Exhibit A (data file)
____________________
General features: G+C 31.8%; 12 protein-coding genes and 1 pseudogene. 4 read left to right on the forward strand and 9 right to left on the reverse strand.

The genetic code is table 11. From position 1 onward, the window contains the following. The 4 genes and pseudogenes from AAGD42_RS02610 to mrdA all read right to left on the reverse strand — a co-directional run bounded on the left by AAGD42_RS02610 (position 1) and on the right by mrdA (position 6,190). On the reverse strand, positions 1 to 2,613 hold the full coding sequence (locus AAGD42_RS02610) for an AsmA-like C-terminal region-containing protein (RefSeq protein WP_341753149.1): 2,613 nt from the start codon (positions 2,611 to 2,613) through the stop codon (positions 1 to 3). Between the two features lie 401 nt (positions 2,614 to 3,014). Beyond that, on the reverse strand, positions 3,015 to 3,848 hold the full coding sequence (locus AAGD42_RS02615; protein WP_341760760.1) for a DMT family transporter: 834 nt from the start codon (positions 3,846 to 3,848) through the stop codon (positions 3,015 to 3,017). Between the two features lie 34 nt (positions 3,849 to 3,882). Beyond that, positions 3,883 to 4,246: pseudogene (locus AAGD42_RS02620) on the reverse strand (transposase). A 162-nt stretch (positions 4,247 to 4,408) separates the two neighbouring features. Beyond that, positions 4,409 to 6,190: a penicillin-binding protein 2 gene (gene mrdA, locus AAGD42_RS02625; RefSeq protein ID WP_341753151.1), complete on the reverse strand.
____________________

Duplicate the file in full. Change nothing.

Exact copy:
General features: G+C 31.8%; 12 protein-coding genes and 1 pseudogene. 4 read left to right on the forward strand and 9 right to left on the reverse strand.

The genetic code is table 11. From position 1 onward, the window contains the following. The 4 genes and pseudogenes from AAGD42_RS02610 to mrdA all read right to left on the reverse strand — a co-directional run bounded on the left by AAGD42_RS02610 (position 1) and on the right by mrdA (position 6,190). On the reverse strand, positions 1 to 2,613 hold the full coding sequence (locus AAGD42_RS02610) for an AsmA-like C-terminal region-containing protein (RefSeq protein WP_341753149.1): 2,613 nt from the start codon (positions 2,611 to 2,613) through the stop codon (positions 1 to 3). Between the two features lie 401 nt (positions 2,614 to 3,014). Beyond that, on the reverse strand, positions 3,015 to 3,848 hold the full coding sequence (locus AAGD42_RS02615; protein WP_341760760.1) for a DMT family transporter: 834 nt from the start codon (positions 3,846 to 3,848) through the stop codon (positions 3,015 to 3,017). Between the two features lie 34 nt (positions 3,849 to 3,882). Beyond that, positions 3,883 to 4,246: pseudogene (locus AAGD42_RS02620) on the reverse strand (transposase). A 162-nt stretch (positions 4,247 to 4,408) separates the two neighbouring features. Beyond that, positions 4,409 to 6,190: a penicillin-binding protein 2 gene (gene mrdA, locus AAGD42_RS02625; RefSeq protein ID WP_341753151.1), complete on the reverse strand.